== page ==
You have begged, you have pleaded, wondered what kind of voodoo magic Demi Moore is up to and finally, given up. But there’s no question that countless middle-aged women share the same lament: “Why—really, why?—won’t my hair grow any faster? And is it just me, or does it seem to get slower each year?”
In a world of Blake Livelys and Giseles (not to mention plenty of more mature leading ladies), it can seem like everyone is sporting insanely long locks. But keep in mind two things. One, natural, mid-back hair growth is not as common as Hollywood would have you think. While there’s no statistic measuring the overall population’s varying hair lengths, consider a Los Angeles hair expert’s very educated guess. “Oh please, it’s so rare! So many women have extensions. It’s very, very unusual to see naturally long hair. I’d roughly estimate it’s not even 10 percent of women,” says Christophe Belkacemi, a top stylist at the Serge Normant at John Frieda salon in LA.
Second, the hair’s anagen phase (aka the growth stage that is crucial to achieving great lengths) is, like everything else in the world of beauty, seemingly wasted on the young. A P&G (makers of such hair care as Pantene and Herbal Essences) report on the hair growth cycle found the following: “As people grow older, the period of anagen shortens. For example, the hair of someone with a five-year anagen can grow to a length of 60 centimeters before it enters the shedding phase. If their anagen period drops to three years as they age, their hair will then grow only to shoulder length before it falls out or is brushed out.” Not exactly Demi territory.
There’s another new, semi-depressing finding on the correlation between hair growth and aging. Biologically, researchers are finding that hair simply changes. Another in-depth study executed by P&G found that sebum (oil) production overall but here, specifically on the scalp, decreases rapidly starting at age 45. When hair becomes less able to keep itself hydrated, it can become coarser-looking and more susceptible to breakage. Again, not exactly conducive to growth.
And that leads us to the TLC factor. In the latter study, a few findings help explain why at some point, hair basically just kind of gives up in protest. First off, the actual diameter of individual hair strands lessens, which simply means your hair may look skimpier—hardly adding to the illusion of long, cascading locks. Additionally, consider a recent Unilever North America study, which spouted the following statistic: Long hair (that is 24 centimeters long, to be exact), will have 19,122 split ends. Lack of conditioning and breakage from brushing means your hair won’t stand a chance when it comes to length. Talk about growing pains.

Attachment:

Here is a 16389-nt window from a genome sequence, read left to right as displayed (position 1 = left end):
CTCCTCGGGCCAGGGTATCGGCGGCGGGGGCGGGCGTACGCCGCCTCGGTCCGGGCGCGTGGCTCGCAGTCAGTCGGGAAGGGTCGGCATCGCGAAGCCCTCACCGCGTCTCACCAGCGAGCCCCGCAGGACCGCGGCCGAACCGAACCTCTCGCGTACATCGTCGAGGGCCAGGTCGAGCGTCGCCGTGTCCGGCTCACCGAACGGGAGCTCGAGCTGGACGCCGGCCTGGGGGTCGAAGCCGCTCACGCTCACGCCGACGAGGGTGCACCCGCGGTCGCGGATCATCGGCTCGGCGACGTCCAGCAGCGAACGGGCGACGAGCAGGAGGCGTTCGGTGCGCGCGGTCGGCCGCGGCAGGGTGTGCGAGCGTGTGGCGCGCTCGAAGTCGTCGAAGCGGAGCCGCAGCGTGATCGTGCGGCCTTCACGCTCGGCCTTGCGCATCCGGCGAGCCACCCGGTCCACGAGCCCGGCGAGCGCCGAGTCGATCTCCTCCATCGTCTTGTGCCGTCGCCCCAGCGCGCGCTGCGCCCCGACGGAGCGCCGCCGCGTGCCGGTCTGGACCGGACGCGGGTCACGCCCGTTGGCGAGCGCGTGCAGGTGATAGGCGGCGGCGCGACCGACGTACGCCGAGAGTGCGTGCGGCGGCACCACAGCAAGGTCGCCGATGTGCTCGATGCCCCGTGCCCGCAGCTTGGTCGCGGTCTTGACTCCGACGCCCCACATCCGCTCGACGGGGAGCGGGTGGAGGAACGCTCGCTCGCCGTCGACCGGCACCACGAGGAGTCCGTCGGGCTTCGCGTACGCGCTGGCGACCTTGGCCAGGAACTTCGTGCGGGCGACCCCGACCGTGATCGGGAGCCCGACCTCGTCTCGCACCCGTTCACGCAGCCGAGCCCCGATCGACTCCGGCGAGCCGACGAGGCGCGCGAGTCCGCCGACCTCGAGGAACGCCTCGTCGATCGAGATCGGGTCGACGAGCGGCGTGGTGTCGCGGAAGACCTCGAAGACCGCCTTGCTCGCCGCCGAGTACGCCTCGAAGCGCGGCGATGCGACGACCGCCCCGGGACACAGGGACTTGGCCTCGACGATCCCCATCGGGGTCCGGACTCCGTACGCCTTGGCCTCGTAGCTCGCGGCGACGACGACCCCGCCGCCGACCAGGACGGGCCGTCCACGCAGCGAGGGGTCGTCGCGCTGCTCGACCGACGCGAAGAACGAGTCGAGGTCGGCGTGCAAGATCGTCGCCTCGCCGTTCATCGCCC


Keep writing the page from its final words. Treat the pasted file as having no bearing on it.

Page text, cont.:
Then again, the difference between you and some of the red carpet’s finest could simply be a change in your regimen. Heat styling addicts take note: Step away from the hair dryer. The less you damage strands with high temps (heat weakens cuticles), the more you encourage the growth of long hair—healthier tresses more easily withstand breakage. Additionally, with a slew of new heat protectant lines now on the market—Tresemmé makes a new affordable line called Platinum Strength, which contains conditioning agents meant to mimic the natural lubrication strands lose with age—even flat iron junkies have no excuse to not pre-treat hair before turning up the heat. “Any kind of nourishing base will help protect your hair,” says Belkacemi. “I recommend doing a deep conditioning mask (Serge Normant’s Meta Velour is good) once every 10 days. You would do a mask for your face, so why not your hair?” Think of it as applying moisturizer or primer before you apply your makeup. It should be that basic.
And curly girls take note, too, because P&G research finds your hair is even more susceptible to damage. Make sure to incorporate hyper-moisturizing conditioning products into your daily routine, and pop biotin pills, which may help fortify strands.
Of course, at the end of the day, it might be unavoidable. You may have done all you can, yet it still stands that nothing is happening past your shoulders. While extensions may start to look enticing, think twice. Besides the astronomical cost, they tend to exacerbate the problem. Says Belkacemi, “Extensions at least give you a youthful feeling, psychologically. But they are also counterproductive because they pull on the scalp and can cause thinning and breakage.”
An even simpler, cheaper and infinitely cooler solution? You can still create the illusion of length with a great cut and the right texture. Belkacemi says an all-one-length, blunt and straight style will appear longest, as opposed to layers, which chop up the silhouette and draw the eye up.
And if you happen to be blessed with the ultra long hair you grew out in your youth, don’t forget to take a closer look. While we could care less about those old-fashioned notions that say women of a certain age should wear shorter styles (and we hope you feel the same way!), there’s no denying that when you’re dealing with majorly frayed ends thanks to years of abuse and an increased frizz factor—yes, hair also gets frizzier with age—it may mean you’d be better off with a chic, “long” bob. It’s better to rock a style that looks healthy, rather than just long.
Demi be damned: You want your lengths, no matter what the measurement, to be great.